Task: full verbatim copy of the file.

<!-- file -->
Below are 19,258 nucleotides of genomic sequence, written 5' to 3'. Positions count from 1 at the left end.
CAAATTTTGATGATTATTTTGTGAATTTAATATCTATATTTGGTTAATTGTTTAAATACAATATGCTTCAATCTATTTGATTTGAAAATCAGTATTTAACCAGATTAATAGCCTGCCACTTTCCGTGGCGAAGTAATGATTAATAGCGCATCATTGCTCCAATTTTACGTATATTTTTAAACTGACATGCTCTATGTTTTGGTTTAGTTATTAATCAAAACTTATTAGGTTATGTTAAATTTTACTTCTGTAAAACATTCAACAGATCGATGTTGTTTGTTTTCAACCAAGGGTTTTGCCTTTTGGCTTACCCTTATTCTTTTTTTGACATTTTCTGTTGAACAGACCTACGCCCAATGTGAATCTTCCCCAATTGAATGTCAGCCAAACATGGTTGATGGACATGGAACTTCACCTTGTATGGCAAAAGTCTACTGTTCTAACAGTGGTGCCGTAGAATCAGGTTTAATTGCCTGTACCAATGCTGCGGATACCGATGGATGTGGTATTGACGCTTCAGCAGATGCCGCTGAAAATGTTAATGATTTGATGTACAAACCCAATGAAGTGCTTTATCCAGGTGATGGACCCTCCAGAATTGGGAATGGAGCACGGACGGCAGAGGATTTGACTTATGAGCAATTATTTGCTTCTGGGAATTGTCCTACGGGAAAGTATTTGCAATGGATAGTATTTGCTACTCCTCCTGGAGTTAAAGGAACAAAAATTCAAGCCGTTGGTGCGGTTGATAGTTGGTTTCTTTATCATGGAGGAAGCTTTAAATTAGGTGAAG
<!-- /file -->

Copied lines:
Below are 19,258 nucleotides of genomic sequence, written 5' to 3'. Positions count from 1 at the left end.
CAAATTTTGATGATTATTTTGTGAATTTAATATCTATATTTGGTTAATTGTTTAAATACAATATGCTTCAATCTATTTGATTTGAAAATCAGTATTTAACCAGATTAATAGCCTGCCACTTTCCGTGGCGAAGTAATGATTAATAGCGCATCATTGCTCCAATTTTACGTATATTTTTAAACTGACATGCTCTATGTTTTGGTTTAGTTATTAATCAAAACTTATTAGGTTATGTTAAATTTTACTTCTGTAAAACATTCAACAGATCGATGTTGTTTGTTTTCAACCAAGGGTTTTGCCTTTTGGCTTACCCTTATTCTTTTTTTGACATTTTCTGTTGAACAGACCTACGCCCAATGTGAATCTTCCCCAATTGAATGTCAGCCAAACATGGTTGATGGACATGGAACTTCACCTTGTATGGCAAAAGTCTACTGTTCTAACAGTGGTGCCGTAGAATCAGGTTTAATTGCCTGTACCAATGCTGCGGATACCGATGGATGTGGTATTGACGCTTCAGCAGATGCCGCTGAAAATGTTAATGATTTGATGTACAAACCCAATGAAGTGCTTTATCCAGGTGATGGACCCTCCAGAATTGGGAATGGAGCACGGACGGCAGAGGATTTGACTTATGAGCAATTATTTGCTTCTGGGAATTGTCCTACGGGAAAGTATTTGCAATGGATAGTATTTGCTACTCCTCCTGGAGTTAAAGGAACAAAAATTCAAGCCGTTGGTGCGGTTGATAGTTGGTTTCTTTATCATGGAGGAAGCTTTAAATTAGGTGAAG